After months of research, I sought to determine if South Koreans believe that Konglish had a chance of being legitimately accepted as a standardized variety of English, considering Konglish is perceivably widely spoken and understood mainly among South Koreans. Inspired by David’s (Sharifian, 2009) research, ‘Non-native Chinese speakers’ Views toward Intelligibility and Identity’, I aimed to examine Korean English speakers’ viewpoints of Konglish being used outside of the South Korean context and within an international context, among individuals who are not from South Korea. Given that the English language is viewed culturally and economically advantageous for international competitiveness by the Korean government (Byeol, 2013; Song-Ae, 2005; Song, 2011; Park, 2009), this research aimed to determine if South Koreans would feel the same way if Konglish as being culturally and economically advantageous if it were accepted as a standardized variety of English.
Each year billions of dollars are spent by South Koreans and within the Korean educational system as a means of acquiring the English language (Byeol, 2013; Song, 2011). ‘Korean learners, particularly at a high level of English proficiency, want to learn about English-speaking cultures, and English ways of thinking and negotiating…’ (Song-Ae, 2005, p. 200). To many South Koreans, gaining English proficiency is tantamount to upward economic mobility and an increased socio-economic status (Park, 2009). Viewing English proficiency as a means to gaining upward economic mobility has certainly come at a cost. Some South Koreans have gotten tongue-surgery, put their homes up for sale to send their children abroad to predominantly English-speaking countries, such as U.S. and U.K., paid tons of money to have their children privately tutored in cram schools focused on the English language, and have gotten their newborns tongue-surgery in their infancy (Park, 2009; Byeol, 2013; Song, 2011; Park, J-K, 2009). Because of the many efforts a lot of South Koreans undertaking to acquire the English language, I aimed to explore how South Koreans identify themselves when they speak the English language. In order to address these concerns, three research questions were raised:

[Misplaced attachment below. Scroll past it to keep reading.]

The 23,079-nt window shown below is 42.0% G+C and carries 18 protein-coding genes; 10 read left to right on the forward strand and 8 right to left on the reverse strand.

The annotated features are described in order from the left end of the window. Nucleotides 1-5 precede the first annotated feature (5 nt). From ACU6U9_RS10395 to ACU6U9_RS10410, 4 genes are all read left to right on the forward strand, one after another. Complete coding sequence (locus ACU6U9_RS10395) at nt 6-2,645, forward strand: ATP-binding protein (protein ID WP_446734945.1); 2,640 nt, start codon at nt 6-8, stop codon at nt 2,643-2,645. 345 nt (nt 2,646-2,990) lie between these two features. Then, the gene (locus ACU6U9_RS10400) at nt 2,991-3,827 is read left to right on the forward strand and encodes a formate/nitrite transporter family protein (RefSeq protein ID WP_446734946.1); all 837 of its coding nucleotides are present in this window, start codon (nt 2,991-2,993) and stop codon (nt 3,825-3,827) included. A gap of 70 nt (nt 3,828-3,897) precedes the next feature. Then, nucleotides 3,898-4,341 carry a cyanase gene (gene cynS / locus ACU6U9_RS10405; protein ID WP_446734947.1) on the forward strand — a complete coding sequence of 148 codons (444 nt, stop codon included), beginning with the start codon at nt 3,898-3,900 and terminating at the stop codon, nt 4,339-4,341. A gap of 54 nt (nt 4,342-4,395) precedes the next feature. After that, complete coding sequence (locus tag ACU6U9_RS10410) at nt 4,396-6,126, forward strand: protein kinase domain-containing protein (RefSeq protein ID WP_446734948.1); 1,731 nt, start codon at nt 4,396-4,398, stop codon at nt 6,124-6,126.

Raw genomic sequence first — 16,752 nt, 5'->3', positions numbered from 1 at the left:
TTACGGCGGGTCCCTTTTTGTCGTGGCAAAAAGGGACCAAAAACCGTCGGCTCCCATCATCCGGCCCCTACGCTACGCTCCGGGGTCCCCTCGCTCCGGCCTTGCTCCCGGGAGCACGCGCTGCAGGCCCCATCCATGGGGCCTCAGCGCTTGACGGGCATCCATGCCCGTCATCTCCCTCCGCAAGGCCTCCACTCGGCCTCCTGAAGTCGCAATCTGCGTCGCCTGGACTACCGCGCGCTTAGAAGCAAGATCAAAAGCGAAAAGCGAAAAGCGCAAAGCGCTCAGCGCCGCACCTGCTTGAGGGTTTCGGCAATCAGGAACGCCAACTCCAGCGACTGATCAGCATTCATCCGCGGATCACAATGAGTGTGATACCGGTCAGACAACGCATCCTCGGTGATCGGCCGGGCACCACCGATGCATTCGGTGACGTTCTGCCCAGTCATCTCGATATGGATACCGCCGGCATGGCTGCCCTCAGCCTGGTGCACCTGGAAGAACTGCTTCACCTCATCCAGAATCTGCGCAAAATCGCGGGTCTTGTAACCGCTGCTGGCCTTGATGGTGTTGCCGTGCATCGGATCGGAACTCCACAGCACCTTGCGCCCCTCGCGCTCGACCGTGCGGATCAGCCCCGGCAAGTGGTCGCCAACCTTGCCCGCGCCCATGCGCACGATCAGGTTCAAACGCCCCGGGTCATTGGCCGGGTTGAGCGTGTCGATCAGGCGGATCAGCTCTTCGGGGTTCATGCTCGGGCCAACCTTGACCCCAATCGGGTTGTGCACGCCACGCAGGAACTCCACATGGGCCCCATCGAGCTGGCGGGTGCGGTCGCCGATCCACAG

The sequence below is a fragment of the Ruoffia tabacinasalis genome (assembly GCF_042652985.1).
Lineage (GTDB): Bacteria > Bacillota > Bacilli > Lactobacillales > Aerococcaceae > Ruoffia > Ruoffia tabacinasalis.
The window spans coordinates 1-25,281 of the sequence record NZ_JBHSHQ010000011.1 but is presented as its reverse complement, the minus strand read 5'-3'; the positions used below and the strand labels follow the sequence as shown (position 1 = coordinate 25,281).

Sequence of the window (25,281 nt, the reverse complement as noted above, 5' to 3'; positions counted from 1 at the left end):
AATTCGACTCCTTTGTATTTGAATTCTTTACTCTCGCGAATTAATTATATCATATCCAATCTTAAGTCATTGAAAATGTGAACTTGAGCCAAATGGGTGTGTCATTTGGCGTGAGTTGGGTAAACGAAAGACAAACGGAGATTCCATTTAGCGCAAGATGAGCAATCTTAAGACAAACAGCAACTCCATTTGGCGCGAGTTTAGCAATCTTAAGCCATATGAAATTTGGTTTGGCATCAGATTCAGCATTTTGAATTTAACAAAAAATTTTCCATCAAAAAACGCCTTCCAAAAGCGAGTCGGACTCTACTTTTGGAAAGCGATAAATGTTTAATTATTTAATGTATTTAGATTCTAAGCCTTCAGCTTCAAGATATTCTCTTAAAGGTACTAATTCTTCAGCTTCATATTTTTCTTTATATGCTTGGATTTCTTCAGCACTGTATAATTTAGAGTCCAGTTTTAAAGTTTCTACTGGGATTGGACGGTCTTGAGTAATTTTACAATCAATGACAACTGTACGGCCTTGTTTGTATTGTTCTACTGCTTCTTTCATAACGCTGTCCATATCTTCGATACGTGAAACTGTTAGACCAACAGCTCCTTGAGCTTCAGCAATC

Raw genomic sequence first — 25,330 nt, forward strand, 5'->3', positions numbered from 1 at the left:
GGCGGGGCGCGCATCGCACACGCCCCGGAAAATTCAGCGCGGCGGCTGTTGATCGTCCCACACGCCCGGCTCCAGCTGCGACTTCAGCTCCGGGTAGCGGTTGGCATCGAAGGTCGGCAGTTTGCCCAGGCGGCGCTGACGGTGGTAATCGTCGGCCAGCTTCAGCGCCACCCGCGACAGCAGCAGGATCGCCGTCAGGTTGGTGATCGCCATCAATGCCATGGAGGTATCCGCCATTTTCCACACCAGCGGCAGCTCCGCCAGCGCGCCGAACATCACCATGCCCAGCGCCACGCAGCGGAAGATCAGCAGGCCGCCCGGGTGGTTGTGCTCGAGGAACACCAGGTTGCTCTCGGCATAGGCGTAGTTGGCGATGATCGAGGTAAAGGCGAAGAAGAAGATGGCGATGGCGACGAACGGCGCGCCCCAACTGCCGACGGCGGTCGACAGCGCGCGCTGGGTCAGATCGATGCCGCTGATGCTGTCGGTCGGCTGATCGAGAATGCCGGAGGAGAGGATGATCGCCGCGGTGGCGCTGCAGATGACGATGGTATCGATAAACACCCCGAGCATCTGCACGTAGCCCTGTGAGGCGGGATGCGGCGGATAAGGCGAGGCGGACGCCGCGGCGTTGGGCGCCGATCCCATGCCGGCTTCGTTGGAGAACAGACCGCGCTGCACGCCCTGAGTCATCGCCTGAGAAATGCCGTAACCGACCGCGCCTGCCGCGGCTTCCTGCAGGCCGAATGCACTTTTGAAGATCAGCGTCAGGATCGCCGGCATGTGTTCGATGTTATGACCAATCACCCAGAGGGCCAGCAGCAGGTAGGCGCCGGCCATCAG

1. What is the NKS preferred identity when speaking English?
2. What is NKS attitude toward Konglish being legitimized as a standardized variety of English?
a) Do NKS believe that Konglish can be used at an International level as a means of negotiating with non-Koreans?
It is widely known that the English language is considered the language for international business or interlanguage of global communication. However, what may not be known is the countless number of individuals who do not speak the English language and are prevented from job opportunities, participating in worldly events, and educational opportunities, because of their lack of proficiency in the English language. In South Korea, many South Koreans face hardship and burden because of their lack of English proficiency (Park, 2009). As mentioned beforehand, some of that burden entails being denied of job opportunities, spending tons of money to acquire the English language, having tongue-surgery, and selling one’s home to pay for the accumulated debt of seeking English-proficiency (Park, J-K., 2009). English is frequently equated to advancement, and proficiency in the English language is a common indication of having a privileged status within the Korean society.
Park (2009) argued that the English language dichotomizes the South Korean society by creating a privileged-class that has access to better opportunities if they are English proficient, and an under-privileged class who has grown to despise what the English language represents and its dictation of their opportunity status. In essence, South Koreans who do not speak the English language are damned if they do and damned if they don’t, meaning that if they seek to learn the English language, they may be viewed as a traitor to their culture but if they do not learn the English language, they will be given fewer opportunities to succeed at the international level. Given the reality of the English language hegemony- ‘the maintenance of domination…primarily through consensual social practices, social forms, and social structures…’(McLaren, 2009, p. 67) - and the opportunities opened to South Koreans who speak the English language, the debate regarding the presence of the English language in South Korea remains a consequential topic of discussion.